What about a slimline KoAloha koa tenor?

    I don't have access to many better ukuleles, certainly used ones, in the Boston area. Can you try to describe some of the differences you have heard over time with regard to the sound (and perhaps playability of KoAlohas? My concert is from 2015.

  5. #5
    Join Date
    Sep 2017
    Location
    Massachusetts
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    I love my Opio Spruce top tenor, I prefer the sound of it to my all koa Koaloha concert. There's one on the marketplace right now that's practically new, for about $200 less than new from Mim with standard gigbag.

    Have you checked out the Music Emporium in Arlington/Lexinton? They usually have a few better ukes in stock.

    I live in the Boston area - pm me if you want to see if trying my Opio tenor is feasible.
    Last edited by TobyDog; 07-11-2019 at 10:12 AM.
    "Got a whole lot of nothing, and I watch it like a hawk." - Louis Prima, 'I'm Living in a Great Big Way'

  6. #6
    Join Date
    Jul 2015
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    392

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    One of the big changes they made recently, possibly around 2015 or 16 is to go from the hand carved necks with a carving on the headstock to a CNC neck with Paua inlay (I think they are made in California) that is common to all levels, and then they attach a straight cut off fretboard to that in Honolulu (or Bangkok for Opio). I prefer the older necks a lot, and the ones on the rosette/acacia models at least look a bit like the old ones. There were also a lot of changes to their bridge design, bracing, where the neck meets the body, numbers of pieces of wood for the body, etc.

    In terms of sound, the KoAlohas of all levels sound remarkably similarly great. Though when you compare all levels side by side in the showroom it is also noticeable that the real Koa ones sound the best and the cheapest ones lose a bit with each price decrease. But if that small improvement is worth the considerable extra cost is the big decision. If I were to buy a new Koaloha I would prefer to do it from their showroom where they are quite a bit cheaper than from dealer. But I love traveling to Hawaii anyway at least once a year.

  7. #7

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    Quote Originally Posted by TobyDog View Post
    I love my Opio Spruce top tenor, I prefer the sound of it to my all koa Koaloha concert. There's one on the marketplace right now that's practically new, for about $200 less than new from Mim with standard gigbag.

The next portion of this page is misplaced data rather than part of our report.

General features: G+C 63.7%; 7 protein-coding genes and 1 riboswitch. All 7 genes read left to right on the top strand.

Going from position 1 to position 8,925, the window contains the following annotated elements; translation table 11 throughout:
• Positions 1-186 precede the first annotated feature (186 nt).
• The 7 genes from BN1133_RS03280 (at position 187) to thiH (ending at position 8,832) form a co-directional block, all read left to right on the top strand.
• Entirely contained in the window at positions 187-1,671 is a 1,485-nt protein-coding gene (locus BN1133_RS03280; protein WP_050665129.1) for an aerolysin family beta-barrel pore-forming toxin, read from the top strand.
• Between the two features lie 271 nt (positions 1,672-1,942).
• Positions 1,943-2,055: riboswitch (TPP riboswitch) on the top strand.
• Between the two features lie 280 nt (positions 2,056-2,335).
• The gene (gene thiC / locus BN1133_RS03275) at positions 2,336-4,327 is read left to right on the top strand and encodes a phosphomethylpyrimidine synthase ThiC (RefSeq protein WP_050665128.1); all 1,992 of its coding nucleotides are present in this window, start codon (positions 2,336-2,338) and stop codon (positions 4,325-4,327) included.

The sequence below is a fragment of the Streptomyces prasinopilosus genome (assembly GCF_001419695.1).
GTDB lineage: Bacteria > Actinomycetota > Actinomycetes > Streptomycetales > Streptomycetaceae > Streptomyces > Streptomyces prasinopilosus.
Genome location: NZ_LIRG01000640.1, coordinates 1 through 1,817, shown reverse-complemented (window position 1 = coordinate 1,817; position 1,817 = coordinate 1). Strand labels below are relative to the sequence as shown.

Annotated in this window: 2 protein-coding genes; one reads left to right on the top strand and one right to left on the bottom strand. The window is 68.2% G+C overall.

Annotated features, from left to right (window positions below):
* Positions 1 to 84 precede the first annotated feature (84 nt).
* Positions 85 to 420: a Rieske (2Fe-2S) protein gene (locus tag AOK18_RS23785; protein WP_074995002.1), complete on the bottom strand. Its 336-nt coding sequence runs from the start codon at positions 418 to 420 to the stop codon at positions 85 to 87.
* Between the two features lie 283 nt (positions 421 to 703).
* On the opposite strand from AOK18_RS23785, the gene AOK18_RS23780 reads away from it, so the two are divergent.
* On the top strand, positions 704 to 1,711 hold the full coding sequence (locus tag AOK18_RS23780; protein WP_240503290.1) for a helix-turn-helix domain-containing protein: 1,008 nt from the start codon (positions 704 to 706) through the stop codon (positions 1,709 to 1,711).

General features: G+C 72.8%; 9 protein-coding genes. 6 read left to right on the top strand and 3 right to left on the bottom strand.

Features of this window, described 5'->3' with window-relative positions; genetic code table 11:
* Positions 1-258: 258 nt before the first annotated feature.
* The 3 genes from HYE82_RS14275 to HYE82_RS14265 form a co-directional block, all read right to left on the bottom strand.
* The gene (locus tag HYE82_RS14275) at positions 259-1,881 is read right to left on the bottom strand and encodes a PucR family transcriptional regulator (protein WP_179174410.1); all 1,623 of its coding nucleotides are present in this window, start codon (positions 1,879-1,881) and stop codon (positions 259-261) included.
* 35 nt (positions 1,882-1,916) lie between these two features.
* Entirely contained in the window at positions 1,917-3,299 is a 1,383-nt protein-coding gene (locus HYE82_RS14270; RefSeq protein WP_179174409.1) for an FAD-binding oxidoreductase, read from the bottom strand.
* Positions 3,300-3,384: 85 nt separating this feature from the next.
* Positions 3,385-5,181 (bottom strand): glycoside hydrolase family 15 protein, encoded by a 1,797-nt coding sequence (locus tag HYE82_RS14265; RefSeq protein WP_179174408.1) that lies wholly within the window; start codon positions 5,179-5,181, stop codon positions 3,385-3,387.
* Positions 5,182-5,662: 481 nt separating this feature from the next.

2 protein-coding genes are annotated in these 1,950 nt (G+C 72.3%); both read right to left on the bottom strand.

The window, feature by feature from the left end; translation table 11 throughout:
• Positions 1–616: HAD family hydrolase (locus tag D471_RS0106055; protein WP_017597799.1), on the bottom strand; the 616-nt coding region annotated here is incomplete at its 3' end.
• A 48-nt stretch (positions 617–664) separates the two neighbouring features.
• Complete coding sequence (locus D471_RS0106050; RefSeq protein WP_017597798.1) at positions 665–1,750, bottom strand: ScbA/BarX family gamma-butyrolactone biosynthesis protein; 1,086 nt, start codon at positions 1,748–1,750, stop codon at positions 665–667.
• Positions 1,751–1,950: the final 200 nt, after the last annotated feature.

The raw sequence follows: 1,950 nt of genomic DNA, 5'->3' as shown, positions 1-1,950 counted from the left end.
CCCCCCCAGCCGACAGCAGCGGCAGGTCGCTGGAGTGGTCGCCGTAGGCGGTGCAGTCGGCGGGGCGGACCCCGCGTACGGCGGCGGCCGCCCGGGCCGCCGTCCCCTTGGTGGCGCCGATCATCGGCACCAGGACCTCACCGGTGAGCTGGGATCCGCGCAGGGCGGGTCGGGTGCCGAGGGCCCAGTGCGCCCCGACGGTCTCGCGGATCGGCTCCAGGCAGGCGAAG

Have you checked out the Music Emporium in Arlington/Lexinton? They usually have a few better ukes in stock.

    I live in the Boston area - pm me if you want to see if trying my Opio tenor is feasible.
    I have been to the Music Emporium many times. They have a $4000 Kanilea that is to die for, but way beyond my budget. I was less impressed with the $1200 Kanilea in comparison.

    I'll send you a PM. Thanks!

  8. #8
    Join Date
    Nov 2015
    Location
    Upper Hale, Surrey/Hants border, UK.
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    I got myself a KoAloha Opio solid acacia long neck concert - & my UAS stopped - I didn't really like the strings it came with, so put my favourite Living Water low G concert string set on it, & it is definitly my best sounding uke.
    Trying to do justice to various musical instruments.

  9. #9

    Default

    Quote Originally Posted by Croaky Keith View Post
    I got myself a KoAloha Opio solid acacia long neck concert - & my UAS stopped - I didn't really like the strings it came with, so put my favourite Living Water low G concert string set on it, & it is definitly my best sounding uke.
    �� Nice. Is that your first KoAloha?

  10. #10
    Join Date
    Nov 2015
    Location
    Upper Hale, Surrey/Hants border, UK.
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    5,801

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    Yep, first & only.

    (My secondary ukes are Ohana solid mahogany ukes, one long neck concert, one giraffe neck soprano.)
    Trying to do justice to various musical instruments.